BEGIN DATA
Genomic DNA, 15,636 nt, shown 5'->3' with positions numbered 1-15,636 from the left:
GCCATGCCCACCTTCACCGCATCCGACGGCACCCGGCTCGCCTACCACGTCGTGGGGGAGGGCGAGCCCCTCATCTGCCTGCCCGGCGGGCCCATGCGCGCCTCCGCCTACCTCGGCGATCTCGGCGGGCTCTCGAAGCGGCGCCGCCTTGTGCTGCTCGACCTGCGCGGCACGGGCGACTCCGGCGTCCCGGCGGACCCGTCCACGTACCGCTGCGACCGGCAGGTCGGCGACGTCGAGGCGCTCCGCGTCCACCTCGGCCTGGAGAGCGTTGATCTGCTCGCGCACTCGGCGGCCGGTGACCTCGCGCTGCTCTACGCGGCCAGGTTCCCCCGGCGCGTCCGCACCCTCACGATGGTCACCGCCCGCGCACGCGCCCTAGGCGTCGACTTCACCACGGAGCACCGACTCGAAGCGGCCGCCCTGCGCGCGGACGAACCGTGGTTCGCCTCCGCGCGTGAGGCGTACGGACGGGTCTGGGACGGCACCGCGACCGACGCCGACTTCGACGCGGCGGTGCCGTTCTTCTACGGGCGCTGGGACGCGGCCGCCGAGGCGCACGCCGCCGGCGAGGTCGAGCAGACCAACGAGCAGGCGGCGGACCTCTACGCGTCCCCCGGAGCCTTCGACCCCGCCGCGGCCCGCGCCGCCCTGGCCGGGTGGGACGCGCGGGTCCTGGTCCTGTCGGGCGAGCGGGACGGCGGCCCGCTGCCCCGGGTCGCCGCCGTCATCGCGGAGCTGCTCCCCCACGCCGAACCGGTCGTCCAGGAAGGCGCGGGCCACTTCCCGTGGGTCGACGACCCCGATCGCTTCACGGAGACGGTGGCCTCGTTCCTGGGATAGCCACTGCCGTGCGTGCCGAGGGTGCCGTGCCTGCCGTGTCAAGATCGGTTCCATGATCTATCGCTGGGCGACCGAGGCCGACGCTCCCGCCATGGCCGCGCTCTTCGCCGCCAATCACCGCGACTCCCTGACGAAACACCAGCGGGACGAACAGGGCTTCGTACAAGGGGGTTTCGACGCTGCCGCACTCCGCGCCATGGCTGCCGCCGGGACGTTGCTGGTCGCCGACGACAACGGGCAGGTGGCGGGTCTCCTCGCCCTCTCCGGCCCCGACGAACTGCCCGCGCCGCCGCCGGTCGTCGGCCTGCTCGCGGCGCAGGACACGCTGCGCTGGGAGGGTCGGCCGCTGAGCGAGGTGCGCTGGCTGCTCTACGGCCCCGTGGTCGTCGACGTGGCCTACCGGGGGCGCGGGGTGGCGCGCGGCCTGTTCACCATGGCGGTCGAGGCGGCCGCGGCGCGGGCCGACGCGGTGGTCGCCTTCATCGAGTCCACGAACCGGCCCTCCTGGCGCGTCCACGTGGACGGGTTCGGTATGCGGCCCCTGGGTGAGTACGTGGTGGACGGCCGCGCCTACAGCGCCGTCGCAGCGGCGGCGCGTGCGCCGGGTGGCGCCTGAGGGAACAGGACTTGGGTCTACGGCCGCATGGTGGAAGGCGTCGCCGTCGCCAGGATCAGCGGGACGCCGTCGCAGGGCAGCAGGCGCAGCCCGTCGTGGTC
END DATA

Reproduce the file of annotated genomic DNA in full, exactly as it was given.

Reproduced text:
Genomic DNA, 15,636 nt, shown 5'->3' with positions numbered 1-15,636 from the left:
GCCATGCCCACCTTCACCGCATCCGACGGCACCCGGCTCGCCTACCACGTCGTGGGGGAGGGCGAGCCCCTCATCTGCCTGCCCGGCGGGCCCATGCGCGCCTCCGCCTACCTCGGCGATCTCGGCGGGCTCTCGAAGCGGCGCCGCCTTGTGCTGCTCGACCTGCGCGGCACGGGCGACTCCGGCGTCCCGGCGGACCCGTCCACGTACCGCTGCGACCGGCAGGTCGGCGACGTCGAGGCGCTCCGCGTCCACCTCGGCCTGGAGAGCGTTGATCTGCTCGCGCACTCGGCGGCCGGTGACCTCGCGCTGCTCTACGCGGCCAGGTTCCCCCGGCGCGTCCGCACCCTCACGATGGTCACCGCCCGCGCACGCGCCCTAGGCGTCGACTTCACCACGGAGCACCGACTCGAAGCGGCCGCCCTGCGCGCGGACGAACCGTGGTTCGCCTCCGCGCGTGAGGCGTACGGACGGGTCTGGGACGGCACCGCGACCGACGCCGACTTCGACGCGGCGGTGCCGTTCTTCTACGGGCGCTGGGACGCGGCCGCCGAGGCGCACGCCGCCGGCGAGGTCGAGCAGACCAACGAGCAGGCGGCGGACCTCTACGCGTCCCCCGGAGCCTTCGACCCCGCCGCGGCCCGCGCCGCCCTGGCCGGGTGGGACGCGCGGGTCCTGGTCCTGTCGGGCGAGCGGGACGGCGGCCCGCTGCCCCGGGTCGCCGCCGTCATCGCGGAGCTGCTCCCCCACGCCGAACCGGTCGTCCAGGAAGGCGCGGGCCACTTCCCGTGGGTCGACGACCCCGATCGCTTCACGGAGACGGTGGCCTCGTTCCTGGGATAGCCACTGCCGTGCGTGCCGAGGGTGCCGTGCCTGCCGTGTCAAGATCGGTTCCATGATCTATCGCTGGGCGACCGAGGCCGACGCTCCCGCCATGGCCGCGCTCTTCGCCGCCAATCACCGCGACTCCCTGACGAAACACCAGCGGGACGAACAGGGCTTCGTACAAGGGGGTTTCGACGCTGCCGCACTCCGCGCCATGGCTGCCGCCGGGACGTTGCTGGTCGCCGACGACAACGGGCAGGTGGCGGGTCTCCTCGCCCTCTCCGGCCCCGACGAACTGCCCGCGCCGCCGCCGGTCGTCGGCCTGCTCGCGGCGCAGGACACGCTGCGCTGGGAGGGTCGGCCGCTGAGCGAGGTGCGCTGGCTGCTCTACGGCCCCGTGGTCGTCGACGTGGCCTACCGGGGGCGCGGGGTGGCGCGCGGCCTGTTCACCATGGCGGTCGAGGCGGCCGCGGCGCGGGCCGACGCGGTGGTCGCCTTCATCGAGTCCACGAACCGGCCCTCCTGGCGCGTCCACGTGGACGGGTTCGGTATGCGGCCCCTGGGTGAGTACGTGGTGGACGGCCGCGCCTACAGCGCCGTCGCAGCGGCGGCGCGTGCGCCGGGTGGCGCCTGAGGGAACAGGACTTGGGTCTACGGCCGCATGGTGGAAGGCGTCGCCGTCGCCAGGATCAGCGGGACGCCGTCGCAGGGCAGCAGGCGCAGCCCGTCGTGGTC